Research Journal

Exercise And The Digital Cushion

A study with dairy calves was conducted to determine if exercise in a mixed terrain (grass, dirt and rocks) affects development of the digital cushion and pedal bones compared to less exercise in a grassy environment. Two-month-old animals were randomly placed into exercise and control groups. For 4 months, the exercise group was fed and watered at opposite ends of a half-mile long lane. Feeding was twice a day so the animals ran or walked briskly behind a feed truck 1 mile a day and walked leisurely to return to water 1 mile a day. After 4 months, the volume and surface areas of the digital cushion and the volumes of the short pastern and coffin bones were compared using magnetic resonance imaging and computed tomography.

Results indicate there was no real difference between the average body weight of the exercise and control groups. However, after adjusting for weight, the digital cushions, short pasterns and coffin bones of the animals in the exercised group had greater volumes and surface areas (digital cushions) compared with the controls. The authors concluded that exercise on alternative terrain influenced the development of these foot structures in adolescent animals in a manner that may help prevent future lameness.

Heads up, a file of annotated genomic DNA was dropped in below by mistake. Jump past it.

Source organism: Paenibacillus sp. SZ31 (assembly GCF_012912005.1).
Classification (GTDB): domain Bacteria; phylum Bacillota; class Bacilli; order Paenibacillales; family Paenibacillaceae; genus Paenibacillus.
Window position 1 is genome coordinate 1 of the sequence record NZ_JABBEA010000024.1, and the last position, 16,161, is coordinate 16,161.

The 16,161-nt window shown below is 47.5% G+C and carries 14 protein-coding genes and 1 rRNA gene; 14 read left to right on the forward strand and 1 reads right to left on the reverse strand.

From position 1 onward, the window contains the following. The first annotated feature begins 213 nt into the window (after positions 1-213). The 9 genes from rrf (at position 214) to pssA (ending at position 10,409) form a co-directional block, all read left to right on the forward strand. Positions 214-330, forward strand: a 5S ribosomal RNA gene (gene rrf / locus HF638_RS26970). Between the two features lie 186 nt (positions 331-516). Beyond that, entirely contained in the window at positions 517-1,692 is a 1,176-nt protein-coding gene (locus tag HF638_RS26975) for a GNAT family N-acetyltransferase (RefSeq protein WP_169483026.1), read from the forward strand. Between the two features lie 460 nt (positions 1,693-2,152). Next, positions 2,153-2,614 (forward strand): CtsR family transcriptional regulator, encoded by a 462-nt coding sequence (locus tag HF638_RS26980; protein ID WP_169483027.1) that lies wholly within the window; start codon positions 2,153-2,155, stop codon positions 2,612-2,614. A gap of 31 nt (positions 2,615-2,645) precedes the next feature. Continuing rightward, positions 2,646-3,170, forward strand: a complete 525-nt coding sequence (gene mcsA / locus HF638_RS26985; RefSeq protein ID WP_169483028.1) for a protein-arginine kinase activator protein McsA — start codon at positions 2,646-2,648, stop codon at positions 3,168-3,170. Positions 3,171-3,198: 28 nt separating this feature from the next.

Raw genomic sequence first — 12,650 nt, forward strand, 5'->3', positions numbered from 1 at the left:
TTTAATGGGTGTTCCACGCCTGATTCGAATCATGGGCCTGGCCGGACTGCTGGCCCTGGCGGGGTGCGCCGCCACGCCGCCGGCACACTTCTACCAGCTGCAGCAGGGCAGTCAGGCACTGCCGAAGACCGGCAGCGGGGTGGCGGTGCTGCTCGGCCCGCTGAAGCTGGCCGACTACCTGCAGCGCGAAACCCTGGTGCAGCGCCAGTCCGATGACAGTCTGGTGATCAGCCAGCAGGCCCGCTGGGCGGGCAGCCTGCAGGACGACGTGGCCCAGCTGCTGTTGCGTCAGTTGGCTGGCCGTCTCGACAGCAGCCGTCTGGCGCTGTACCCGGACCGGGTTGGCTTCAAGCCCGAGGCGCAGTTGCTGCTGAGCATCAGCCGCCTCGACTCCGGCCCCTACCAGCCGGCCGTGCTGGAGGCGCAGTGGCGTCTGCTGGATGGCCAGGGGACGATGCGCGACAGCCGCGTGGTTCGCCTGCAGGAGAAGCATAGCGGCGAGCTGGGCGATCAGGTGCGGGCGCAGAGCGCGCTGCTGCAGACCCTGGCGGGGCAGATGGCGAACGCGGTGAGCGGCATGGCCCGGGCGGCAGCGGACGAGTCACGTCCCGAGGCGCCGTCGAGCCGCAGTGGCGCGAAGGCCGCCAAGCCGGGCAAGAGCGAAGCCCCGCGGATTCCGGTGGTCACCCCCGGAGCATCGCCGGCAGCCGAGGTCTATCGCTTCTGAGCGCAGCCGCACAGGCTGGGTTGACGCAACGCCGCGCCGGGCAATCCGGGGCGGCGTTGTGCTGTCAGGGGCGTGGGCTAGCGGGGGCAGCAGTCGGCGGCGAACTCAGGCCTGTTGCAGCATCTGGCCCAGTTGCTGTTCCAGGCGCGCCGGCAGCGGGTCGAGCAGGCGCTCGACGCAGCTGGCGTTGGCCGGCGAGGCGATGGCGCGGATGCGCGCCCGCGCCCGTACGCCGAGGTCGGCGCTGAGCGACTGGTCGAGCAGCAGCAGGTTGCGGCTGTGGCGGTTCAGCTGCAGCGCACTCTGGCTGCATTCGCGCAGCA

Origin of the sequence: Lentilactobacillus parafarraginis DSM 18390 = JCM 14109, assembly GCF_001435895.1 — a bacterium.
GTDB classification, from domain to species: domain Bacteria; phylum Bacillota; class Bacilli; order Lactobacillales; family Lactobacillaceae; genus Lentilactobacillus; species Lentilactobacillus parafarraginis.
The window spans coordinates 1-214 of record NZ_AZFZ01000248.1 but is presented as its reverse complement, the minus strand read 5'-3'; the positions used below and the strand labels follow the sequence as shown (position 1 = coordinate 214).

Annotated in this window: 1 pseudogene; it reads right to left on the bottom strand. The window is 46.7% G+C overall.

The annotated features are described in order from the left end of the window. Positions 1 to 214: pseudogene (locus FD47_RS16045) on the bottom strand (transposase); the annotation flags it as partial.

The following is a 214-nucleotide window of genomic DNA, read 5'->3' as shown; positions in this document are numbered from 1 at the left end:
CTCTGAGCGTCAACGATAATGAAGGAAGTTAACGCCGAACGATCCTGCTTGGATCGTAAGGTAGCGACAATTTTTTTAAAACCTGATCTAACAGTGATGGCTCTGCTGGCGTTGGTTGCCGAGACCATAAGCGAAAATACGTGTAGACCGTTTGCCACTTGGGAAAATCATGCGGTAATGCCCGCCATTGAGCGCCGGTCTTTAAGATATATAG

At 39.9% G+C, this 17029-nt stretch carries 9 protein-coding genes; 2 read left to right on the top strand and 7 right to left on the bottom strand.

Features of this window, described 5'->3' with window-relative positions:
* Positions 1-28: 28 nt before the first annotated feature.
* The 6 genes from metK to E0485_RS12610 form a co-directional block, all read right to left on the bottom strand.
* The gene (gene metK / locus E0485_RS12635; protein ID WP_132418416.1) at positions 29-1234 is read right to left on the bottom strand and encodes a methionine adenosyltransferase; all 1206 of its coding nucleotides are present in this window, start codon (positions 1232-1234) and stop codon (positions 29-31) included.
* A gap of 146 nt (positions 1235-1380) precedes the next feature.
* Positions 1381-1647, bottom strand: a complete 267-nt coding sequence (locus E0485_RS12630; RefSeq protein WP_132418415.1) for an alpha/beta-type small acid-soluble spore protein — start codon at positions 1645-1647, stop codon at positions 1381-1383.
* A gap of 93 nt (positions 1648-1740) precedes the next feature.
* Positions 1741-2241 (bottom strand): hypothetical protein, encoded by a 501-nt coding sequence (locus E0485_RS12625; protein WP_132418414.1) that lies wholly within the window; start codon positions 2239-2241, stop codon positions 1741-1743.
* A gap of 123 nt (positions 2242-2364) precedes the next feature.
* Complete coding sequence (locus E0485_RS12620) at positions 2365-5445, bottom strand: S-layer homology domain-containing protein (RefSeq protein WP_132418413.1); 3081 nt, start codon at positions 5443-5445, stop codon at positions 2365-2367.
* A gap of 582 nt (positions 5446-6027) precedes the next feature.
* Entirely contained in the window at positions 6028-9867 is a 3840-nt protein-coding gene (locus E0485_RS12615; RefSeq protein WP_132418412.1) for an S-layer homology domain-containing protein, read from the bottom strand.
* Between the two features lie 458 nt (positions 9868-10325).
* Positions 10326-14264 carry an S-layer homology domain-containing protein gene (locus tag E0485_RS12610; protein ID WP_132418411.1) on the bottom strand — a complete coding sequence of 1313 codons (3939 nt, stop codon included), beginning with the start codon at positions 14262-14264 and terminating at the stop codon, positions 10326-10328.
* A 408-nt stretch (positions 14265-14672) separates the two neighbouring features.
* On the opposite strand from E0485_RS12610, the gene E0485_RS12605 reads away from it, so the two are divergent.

While there’s no guarantee similar results would be seen in horses, many of the lameness problems of cattle are similar to those of horses. It seems likely that exercise and terrain would similarly affect foot development in young horses.

— Gard JA

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Albert Kane

Albert J. Kane, DVM, MPVM, Ph.D.

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